By Jack Carney | @jackwcarney
Sports Capital Journalism Program
CHICAGO – On the surface, Friday night’s Midwest regional semifinal matchup between the Virginia Cavaliers and the Iowa State Cyclones represents a clash of two polar opposite playing styles.
The top-seeded Cavaliers boast one of the nation’s stingiest defenses and most patient offenses. Virginia’s scoring defense ranks third in the country, with an average of 59.5 points allowed per game. Offensively, Virginia’s average offensive possession lasts longer than 20 seconds according to basketball statistician Ken Pomeroy.
Iowa State’s basketball methodology could not be more different. The Cyclones employ the 14th-ranked offense in the nation, averaging just a tick over 82 points per game. The team has six players averaging double figures in scoring and has the second-best shooting percentage out of teams left in the tournament. Defensively, no other Big 12 unit gave up more points this season than Iowa State. The team concedes a rather porous 74.7 points per game.
The question, as always when two contrasting tendencies collide, is which playing style will prevail? Which team will be able to dictate the game’s pace?
During Thursday’s press conferences, both coaches acknowledged the matchup’s evident contrast.
Iowa State head coach Steve Prohm said, in a way, the game could be called a “litmus test.”
Virginia head coach Tony Bennett does not expect either side to totally change their approach.
“Well, I don’t think you’re going to reinvent yourself at this stage, and I told our guys, it’s going to have to be our best against their best,” Bennett said.
Iowa State senior forward Georges Niang noted the key to disrupting Virginia’s tempo will be taking away its offensive options as the Cavaliers run their ball reversal offense. If passing lanes are blocked and catches denied, Niang thinks the Cavaliers will get sped up and out of rhythm.
Virginia senior guard Malcolm Brogdon simply said his Virginia team’s defense needs to stifle the high-powered Iowa State attack from the opening minute.
“It’s about us doing what we do best versus them doing what they do best,” Brogdon added. “We just have to do what we do better.”
Despite these apparent clashing differences, upon taking a closer look at the matchup, there are some striking similarities between the sides.
Both teams are led by senior standouts, each considered one of the most successful players in the history of each program. Both are guided by efficient and consistent table-setting point guards. And both are trying to redeem Sweet 16 heartbreaks from 2014.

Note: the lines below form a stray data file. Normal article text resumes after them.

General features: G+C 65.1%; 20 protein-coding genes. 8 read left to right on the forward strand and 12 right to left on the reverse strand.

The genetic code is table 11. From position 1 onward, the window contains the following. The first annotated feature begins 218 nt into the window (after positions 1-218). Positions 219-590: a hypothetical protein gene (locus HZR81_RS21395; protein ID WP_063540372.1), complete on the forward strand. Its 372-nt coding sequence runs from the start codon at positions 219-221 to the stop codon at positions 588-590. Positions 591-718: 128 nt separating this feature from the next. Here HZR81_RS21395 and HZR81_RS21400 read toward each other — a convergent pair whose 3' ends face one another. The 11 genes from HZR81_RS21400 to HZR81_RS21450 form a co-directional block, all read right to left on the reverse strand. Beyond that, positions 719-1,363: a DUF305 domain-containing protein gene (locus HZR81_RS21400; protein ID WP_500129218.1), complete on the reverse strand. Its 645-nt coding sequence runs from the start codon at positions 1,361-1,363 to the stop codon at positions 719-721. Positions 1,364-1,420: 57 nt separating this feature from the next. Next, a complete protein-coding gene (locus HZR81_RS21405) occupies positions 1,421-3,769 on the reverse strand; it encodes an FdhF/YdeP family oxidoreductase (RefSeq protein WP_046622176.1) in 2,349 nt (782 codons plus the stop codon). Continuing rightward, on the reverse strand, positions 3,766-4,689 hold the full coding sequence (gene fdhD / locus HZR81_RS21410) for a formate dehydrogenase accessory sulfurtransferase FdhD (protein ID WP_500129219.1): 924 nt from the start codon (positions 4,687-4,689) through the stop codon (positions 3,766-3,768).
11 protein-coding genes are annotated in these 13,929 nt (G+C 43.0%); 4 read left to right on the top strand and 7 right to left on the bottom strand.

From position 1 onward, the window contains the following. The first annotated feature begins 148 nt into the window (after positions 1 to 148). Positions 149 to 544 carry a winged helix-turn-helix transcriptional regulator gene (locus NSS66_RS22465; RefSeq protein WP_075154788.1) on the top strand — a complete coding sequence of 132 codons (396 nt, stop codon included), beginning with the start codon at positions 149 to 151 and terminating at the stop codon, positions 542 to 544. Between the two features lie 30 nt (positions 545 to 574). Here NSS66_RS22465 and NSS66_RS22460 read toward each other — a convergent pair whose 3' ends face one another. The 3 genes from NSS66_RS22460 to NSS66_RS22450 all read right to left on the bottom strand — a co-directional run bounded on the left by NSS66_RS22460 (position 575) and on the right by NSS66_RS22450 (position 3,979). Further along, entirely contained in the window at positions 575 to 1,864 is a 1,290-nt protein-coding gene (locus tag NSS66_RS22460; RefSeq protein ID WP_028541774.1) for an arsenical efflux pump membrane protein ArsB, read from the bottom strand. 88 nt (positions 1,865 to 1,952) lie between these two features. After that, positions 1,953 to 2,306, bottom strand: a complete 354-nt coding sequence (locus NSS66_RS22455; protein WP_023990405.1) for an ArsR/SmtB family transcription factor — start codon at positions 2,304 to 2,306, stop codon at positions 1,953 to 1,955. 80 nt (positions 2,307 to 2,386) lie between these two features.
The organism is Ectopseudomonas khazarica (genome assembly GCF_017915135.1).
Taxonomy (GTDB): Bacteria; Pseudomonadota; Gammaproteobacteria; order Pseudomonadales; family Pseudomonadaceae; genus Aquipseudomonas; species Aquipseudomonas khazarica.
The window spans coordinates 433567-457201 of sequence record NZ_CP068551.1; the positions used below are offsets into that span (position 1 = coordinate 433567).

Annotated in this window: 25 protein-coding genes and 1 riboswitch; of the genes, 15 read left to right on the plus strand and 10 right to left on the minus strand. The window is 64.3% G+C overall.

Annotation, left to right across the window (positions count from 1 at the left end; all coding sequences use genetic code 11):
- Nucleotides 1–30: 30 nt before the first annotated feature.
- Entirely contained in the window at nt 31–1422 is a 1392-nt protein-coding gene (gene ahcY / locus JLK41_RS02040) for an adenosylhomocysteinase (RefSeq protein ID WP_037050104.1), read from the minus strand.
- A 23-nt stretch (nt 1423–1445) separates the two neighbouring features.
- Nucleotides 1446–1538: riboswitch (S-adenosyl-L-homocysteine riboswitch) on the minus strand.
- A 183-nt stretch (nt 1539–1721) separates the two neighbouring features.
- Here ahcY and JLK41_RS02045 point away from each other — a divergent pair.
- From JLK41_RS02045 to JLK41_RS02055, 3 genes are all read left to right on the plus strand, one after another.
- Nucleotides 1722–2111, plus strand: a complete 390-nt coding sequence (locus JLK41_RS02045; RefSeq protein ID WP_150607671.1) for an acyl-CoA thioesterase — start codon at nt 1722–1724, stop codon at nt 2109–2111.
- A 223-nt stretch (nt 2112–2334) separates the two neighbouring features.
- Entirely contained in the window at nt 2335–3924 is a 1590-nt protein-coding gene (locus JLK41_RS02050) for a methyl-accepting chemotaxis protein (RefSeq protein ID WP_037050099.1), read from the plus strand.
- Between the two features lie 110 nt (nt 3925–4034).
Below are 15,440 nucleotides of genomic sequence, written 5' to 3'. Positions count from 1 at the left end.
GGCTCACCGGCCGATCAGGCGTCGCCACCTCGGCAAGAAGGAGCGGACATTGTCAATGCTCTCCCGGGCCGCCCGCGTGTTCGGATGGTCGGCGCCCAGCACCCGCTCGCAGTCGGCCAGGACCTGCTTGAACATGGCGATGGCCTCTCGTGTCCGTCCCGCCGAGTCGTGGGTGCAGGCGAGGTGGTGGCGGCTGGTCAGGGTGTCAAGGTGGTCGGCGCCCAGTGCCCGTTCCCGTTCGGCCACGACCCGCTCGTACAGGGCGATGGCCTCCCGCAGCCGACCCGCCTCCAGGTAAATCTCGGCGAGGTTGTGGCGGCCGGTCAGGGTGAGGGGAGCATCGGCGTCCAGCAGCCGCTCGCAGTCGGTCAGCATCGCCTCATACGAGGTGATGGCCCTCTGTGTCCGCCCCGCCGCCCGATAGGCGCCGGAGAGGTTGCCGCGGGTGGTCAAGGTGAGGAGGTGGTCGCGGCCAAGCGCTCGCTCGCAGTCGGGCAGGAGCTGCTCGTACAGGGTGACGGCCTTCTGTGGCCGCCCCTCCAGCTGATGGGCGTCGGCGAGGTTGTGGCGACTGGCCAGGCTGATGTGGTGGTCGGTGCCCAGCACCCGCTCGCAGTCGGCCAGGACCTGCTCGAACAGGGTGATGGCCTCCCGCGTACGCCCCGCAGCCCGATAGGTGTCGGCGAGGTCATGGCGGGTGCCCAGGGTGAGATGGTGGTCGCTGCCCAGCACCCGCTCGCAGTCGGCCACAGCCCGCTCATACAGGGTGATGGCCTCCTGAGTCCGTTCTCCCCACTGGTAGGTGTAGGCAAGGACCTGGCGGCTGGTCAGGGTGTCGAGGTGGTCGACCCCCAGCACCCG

Niang undoubtedly represents Iowa State’s leader and all-around best player. The 6-foot-8 senior is Iowa State’s first two-time All American and leads the team in scoring at 20.2 points per game. His 2,198 career points rank third in school history, and with 98 career wins, he’s also the winningest player in school history.
On the Virginia side, Brogdon is considered one of the best players in all of college basketball. The 6-foot-5 senior is also a two-time All American, and this season he was awarded both Atlantic Coast Conference Player of the Year and Defensive Player of the Year honors. Brogdon averages 18.6 points per game and has started 106 consecutive games.
Iowa State’s point guard Monte Morris boasts one of the best assist-to-turnover ratios in the country at 4.45 for his career. Steady and methodical, Virginia floor general London Perrantes has amassed 431 assists in three seasons, good for seventh all-time in school history.
Finally, both teams came up short at this stage in the tournament a few seasons ago in 2014. In a game where the Cyclones played without Niang due to a broken foot suffered earlier in the tournament, Iowa State lost to eventual champion Connecticut at Madison Square Garden. On the very same night on the same floor, Virginia lost to Michigan State by two.
Two years later, both teams sense a golden opportunity. Virginia’s nemesis over the past two tournaments, Michigan State, was eliminated in a shocking first-round defeat. And Iowa State returns to the Sweet 16 this time with a healthy Niang.
In the end, regardless of differences or similarities, one team will earn a shot at the Final Four with a victory Friday night at the United Center.